Counselling: A Map for Emotional Wellbeing - Mala Khare
Australian qualified counsellor experienced with expatriates; university lecturer (Psychology) counsels for a range of issues including interpersonal relationships, depression, anxiety and personal growth. Phone counselling available. Regus One Fullerton
Psychological Counselling is designed to assist people trapped by the problems of everyday living. The process is an interaction between a therapist and a client, leading to changes from less to more adaptive state of thoughts, feelings and behaviour. Also known as psychotherapy or talk therapy, it heals emotional distress by psychological methods.
Personal and psychological problems interfere with innumerable aspects of our lives, causing significant impairment and distress to our mental and physical wellbeing. Emotions are intimately linked with our physical health. Not merely states of the mind, the negative impact of stress, anxiety, sadness is not limited to our relationships and effective functioning at work, but also affects our physical health.
Physical symptoms for which medical tests cannot identify the cause, such as constant fatigue, aches and pains, dizziness and insomnia, are often simply the ways some of us process our emotions. Carrying emotional wounds from childhood may cause us insidiously to repeat the same negative cycles of behaviour. Total wellbeing requires a balance between physical, emotional and mental health. Counselling offers a map to emotional wellbeing, shining a light on emotional baggage and clarifying negative emotions.
About The Counsellor:
My family relocated to Singapore fifteen years ago. My educational qualifications include a Masters in Psychology and a Masters in Social Science (Counselling). Trained in understanding human behaviour and in facilitating personal and interpersonal functioning, I provide counselling in a supportive and confidential environment. I offer individual, couple and family therapy sessions for men, women and children. I also teach undergraduate courses in psychology and counselling at different teaching institutes such as University of Wollongong (SIM Global).
Who needs to see a counsellor?
As general rule, if you are satisfied with your life, then is no need for counselling. However, if significant people in your life believe otherwise, do reflect on that need, which could have been swept under the carpet.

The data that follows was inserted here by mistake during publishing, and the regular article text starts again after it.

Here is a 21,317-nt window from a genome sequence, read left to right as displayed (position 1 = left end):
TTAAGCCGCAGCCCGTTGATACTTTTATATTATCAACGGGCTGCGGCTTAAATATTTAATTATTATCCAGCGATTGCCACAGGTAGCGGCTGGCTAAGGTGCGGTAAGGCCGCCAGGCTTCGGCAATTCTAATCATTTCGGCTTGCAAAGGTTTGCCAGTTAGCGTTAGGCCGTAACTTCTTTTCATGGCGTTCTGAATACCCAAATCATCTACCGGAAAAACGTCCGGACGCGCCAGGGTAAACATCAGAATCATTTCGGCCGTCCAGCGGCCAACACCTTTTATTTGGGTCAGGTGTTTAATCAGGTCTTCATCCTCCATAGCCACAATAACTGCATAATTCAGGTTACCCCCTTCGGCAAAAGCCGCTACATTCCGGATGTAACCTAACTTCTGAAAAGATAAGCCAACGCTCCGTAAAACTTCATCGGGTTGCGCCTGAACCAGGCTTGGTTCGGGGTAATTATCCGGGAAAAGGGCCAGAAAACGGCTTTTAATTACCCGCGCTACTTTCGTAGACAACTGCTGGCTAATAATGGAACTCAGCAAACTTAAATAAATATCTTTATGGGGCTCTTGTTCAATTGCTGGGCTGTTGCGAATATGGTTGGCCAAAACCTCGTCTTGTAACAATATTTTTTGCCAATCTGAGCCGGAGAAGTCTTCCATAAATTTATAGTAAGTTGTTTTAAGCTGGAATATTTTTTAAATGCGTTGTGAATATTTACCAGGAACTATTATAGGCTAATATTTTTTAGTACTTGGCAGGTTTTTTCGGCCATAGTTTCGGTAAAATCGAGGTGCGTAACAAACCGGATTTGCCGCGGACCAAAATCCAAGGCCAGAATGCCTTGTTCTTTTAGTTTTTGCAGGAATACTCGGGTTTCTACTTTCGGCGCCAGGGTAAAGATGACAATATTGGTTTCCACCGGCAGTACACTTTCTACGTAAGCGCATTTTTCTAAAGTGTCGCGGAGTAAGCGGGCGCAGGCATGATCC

Areas that frequently benefit by gaining psychological insight are:
- Difficulty finding or staying in fulfilling relationships
- Frequent arguing and conflicts with ones partner or family
- Anxiety and constant worrying
- Feelings of purposelessness
- Negative body image
- Various addictions
- Lack of confidence
- Sexual dysfunction
- Low self-esteem
About The Practice:
Here you can learn strategies to deal with:
- Resolving conflicts
- Effective parenting skills
- Managing stress
- Personal growth
Major life transitions such as:
- Loss of a loved one
- Loss of a job that was important to you
Adjustment challenges of expatriate wives, for example:
- Feelings of rootlessness in a foreign culture
- Change in identity from working to a stay at home life style
- Raising third culture kids
The first counselling session:
Often, the first session is used for evaluation purposes, assessing whether you feel comfortable and whether I am able to offer you what you are seeking. Research suggests that a good fit between the counsellor/therapist and client is of utmost importance for successful therapy.
An average session is for 60 minutes but if you wish, can be prefixed for longer.
Subsequent counselling sessions:
Based on our initial meeting, we will come to an agreement regarding the next step of the process. Meetings typically take place once a week but can be adapted to differing needs. For some clients, 2-6 sessions can be sufficient to make the necessary changes. Others may wish to continue exploring their experiences over a longer period.
There are many intervention and therapy techniques on offer. My decision to choose any specific technique is based on the clients needs.
Some are based on the premise that past experiences cause current psychological problems and therefore, that realisations about the causes of our behaviour can lead to changes for the better. Other techniques rest on the assumption that underlying negative thoughts lead to negative emotions and that people have the ability to change their thought patterns without having to understand why they behave as they do.
Question: How many psychologists does it take to change a light bulb?
ANSWER: Only one, but the bulb must really want to be changed.
Motivation and willingness to change is seen to be more important than the techniques.
Counselling: A Map for Emotional Wellbeing
1 Fullerton Road, #02-01 One Fullerton, Singapore 049213
Phone: +65 9145 8430